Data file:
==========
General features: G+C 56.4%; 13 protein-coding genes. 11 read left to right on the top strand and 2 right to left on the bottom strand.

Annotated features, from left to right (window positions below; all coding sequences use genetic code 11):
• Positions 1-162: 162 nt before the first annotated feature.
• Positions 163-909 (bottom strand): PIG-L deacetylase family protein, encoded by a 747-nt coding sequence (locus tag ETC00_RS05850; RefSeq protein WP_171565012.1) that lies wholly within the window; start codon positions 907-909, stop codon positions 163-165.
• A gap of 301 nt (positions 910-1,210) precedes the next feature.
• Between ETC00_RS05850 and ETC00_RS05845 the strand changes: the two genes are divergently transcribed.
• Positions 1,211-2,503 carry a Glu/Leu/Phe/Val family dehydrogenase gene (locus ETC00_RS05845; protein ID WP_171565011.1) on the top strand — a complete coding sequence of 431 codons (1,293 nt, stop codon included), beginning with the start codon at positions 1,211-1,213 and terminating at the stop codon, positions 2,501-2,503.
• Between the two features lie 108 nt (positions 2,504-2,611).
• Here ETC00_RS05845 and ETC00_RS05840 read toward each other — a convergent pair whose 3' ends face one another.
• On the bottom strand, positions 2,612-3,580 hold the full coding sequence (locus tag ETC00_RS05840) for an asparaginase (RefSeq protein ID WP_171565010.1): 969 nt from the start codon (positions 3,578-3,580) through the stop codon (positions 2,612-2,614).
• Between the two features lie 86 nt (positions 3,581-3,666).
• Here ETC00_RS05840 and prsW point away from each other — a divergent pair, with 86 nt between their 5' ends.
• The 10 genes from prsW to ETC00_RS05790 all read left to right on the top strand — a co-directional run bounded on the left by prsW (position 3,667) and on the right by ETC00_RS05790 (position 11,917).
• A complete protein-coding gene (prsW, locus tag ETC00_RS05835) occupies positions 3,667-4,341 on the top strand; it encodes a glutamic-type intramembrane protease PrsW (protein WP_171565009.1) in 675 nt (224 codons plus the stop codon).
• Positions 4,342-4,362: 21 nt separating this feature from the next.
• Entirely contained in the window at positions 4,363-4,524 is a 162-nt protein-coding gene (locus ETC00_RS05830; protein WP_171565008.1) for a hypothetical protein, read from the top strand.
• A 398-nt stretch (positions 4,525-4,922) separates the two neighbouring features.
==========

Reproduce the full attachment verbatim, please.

General features: G+C 56.4%; 13 protein-coding genes. 11 read left to right on the top strand and 2 right to left on the bottom strand.

Annotated features, from left to right (window positions below; all coding sequences use genetic code 11):
• Positions 1-162: 162 nt before the first annotated feature.
• Positions 163-909 (bottom strand): PIG-L deacetylase family protein, encoded by a 747-nt coding sequence (locus tag ETC00_RS05850; RefSeq protein WP_171565012.1) that lies wholly within the window; start codon positions 907-909, stop codon positions 163-165.
• A gap of 301 nt (positions 910-1,210) precedes the next feature.
• Between ETC00_RS05850 and ETC00_RS05845 the strand changes: the two genes are divergently transcribed.
• Positions 1,211-2,503 carry a Glu/Leu/Phe/Val family dehydrogenase gene (locus ETC00_RS05845; protein ID WP_171565011.1) on the top strand — a complete coding sequence of 431 codons (1,293 nt, stop codon included), beginning with the start codon at positions 1,211-1,213 and terminating at the stop codon, positions 2,501-2,503.
• Between the two features lie 108 nt (positions 2,504-2,611).
• Here ETC00_RS05845 and ETC00_RS05840 read toward each other — a convergent pair whose 3' ends face one another.
• On the bottom strand, positions 2,612-3,580 hold the full coding sequence (locus tag ETC00_RS05840) for an asparaginase (RefSeq protein ID WP_171565010.1): 969 nt from the start codon (positions 3,578-3,580) through the stop codon (positions 2,612-2,614).
• Between the two features lie 86 nt (positions 3,581-3,666).
• Here ETC00_RS05840 and prsW point away from each other — a divergent pair, with 86 nt between their 5' ends.
• The 10 genes from prsW to ETC00_RS05790 all read left to right on the top strand — a co-directional run bounded on the left by prsW (position 3,667) and on the right by ETC00_RS05790 (position 11,917).
• A complete protein-coding gene (prsW, locus tag ETC00_RS05835) occupies positions 3,667-4,341 on the top strand; it encodes a glutamic-type intramembrane protease PrsW (protein WP_171565009.1) in 675 nt (224 codons plus the stop codon).
• Positions 4,342-4,362: 21 nt separating this feature from the next.
• Entirely contained in the window at positions 4,363-4,524 is a 162-nt protein-coding gene (locus ETC00_RS05830; protein WP_171565008.1) for a hypothetical protein, read from the top strand.
• A 398-nt stretch (positions 4,525-4,922) separates the two neighbouring features.